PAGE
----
Person-Centered Planning — What Does this Really Mean?

Fall 2009, volume 35, number 4, Connections cover

Person-Centered Planning — What Does this Really Mean?

This is part 2 of 7 in TASH Training’s Fall 2014 series, Values-Based Leadership in Supported Living: Stepping Up to the Promise and the Spirit of the Home and Community Based Waiver


4:00-5:00 PM Eastern, Monday, 6 October 2014 — Please note the different weekday from the regular schedule

About this presentation

We will think about the commitments expressed through the many varieties of person-centered planning that have resulted in meaningful change in the lives of people with disabilities. We will also think about the potential effects of the focus on person-centered planning in CMS regulations.


Anyone who wants to think about what makes person-centered planning work and the possible effects of increasing regulatory demand on person-centered planning.

About the presenter

John O'Brien

John O’Brien learns about building more just and inclusive communities from people with disabilities, their families, and their allies. He uses what he learns to advise people with disabilities and their families, advocacy groups, service providers, and governments and to spread the news among people interested in change by writing and through workshops.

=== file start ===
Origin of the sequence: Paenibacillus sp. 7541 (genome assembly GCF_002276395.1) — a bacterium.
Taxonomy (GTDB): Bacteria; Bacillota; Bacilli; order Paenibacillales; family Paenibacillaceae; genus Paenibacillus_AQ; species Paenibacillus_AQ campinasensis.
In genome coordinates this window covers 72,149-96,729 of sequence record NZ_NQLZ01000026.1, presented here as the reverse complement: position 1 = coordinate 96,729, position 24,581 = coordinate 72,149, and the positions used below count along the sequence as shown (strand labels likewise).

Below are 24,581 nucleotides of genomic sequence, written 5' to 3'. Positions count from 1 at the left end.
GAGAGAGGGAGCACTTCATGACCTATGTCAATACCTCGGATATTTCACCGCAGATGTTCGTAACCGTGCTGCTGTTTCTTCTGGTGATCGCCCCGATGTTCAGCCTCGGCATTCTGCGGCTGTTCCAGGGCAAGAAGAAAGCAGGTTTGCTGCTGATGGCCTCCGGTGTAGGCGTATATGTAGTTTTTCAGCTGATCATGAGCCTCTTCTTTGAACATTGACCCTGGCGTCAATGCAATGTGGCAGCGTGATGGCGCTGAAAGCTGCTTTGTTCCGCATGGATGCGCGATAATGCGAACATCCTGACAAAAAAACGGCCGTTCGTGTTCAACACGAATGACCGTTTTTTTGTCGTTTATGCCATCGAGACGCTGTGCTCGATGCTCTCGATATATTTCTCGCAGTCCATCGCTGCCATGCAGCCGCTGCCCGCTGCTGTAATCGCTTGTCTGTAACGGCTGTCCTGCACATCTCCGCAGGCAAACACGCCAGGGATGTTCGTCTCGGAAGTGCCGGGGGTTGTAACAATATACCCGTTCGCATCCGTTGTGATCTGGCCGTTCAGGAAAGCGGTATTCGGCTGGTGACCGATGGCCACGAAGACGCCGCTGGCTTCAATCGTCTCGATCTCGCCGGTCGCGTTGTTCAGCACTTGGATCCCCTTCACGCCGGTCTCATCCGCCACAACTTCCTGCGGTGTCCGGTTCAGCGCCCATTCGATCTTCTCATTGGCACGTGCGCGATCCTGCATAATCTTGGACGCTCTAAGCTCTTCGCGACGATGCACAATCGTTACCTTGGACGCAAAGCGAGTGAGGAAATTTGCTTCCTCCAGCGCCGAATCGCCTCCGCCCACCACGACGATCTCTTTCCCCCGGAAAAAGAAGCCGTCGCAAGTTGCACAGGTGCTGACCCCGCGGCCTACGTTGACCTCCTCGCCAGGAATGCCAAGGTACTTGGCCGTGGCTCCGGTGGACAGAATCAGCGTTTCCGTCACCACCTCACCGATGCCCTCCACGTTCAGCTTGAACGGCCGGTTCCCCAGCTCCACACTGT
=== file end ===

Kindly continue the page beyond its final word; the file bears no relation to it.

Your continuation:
John is particularly interested in learning with people who are developing the supports necessary for people with substantial needs for assistance to actively exercise their citizenship by taking valued roles in community life. This has led him to think and write about the design of self-directed services, person-centered supports and plans, customized assistance to employment, the contribution of direct support workers, partnership with families, and Asset Based Community Development.

He works in partnership with Connie Lyle O’Brien and a group of friends from 16 countries.

He is a member of The Center on Human Policy, Law, and Disability Studies, Syracuse University (US) and a Fellow of the Centre for Welfare Reform (UK), and is associated with in‐Control Partnerships (UK) and the Marsha Forest Centre (Canada).

How to attend

This is a live webinar that will be streamed over the web. The presentation will be about fifty minutes, followed by ten minutes for Q&A. Registered participants will receive an e-mail with instructions and the link to join the webinar on the day of the event. Members are $25; non-members are $40 (register for the complete series to save 20% off the individual webinar price). The member discount will be credited at the time of checkout. Registration closes Sunday, 5 October 2014, the day before the event. For more information, contact Donald Taylor at

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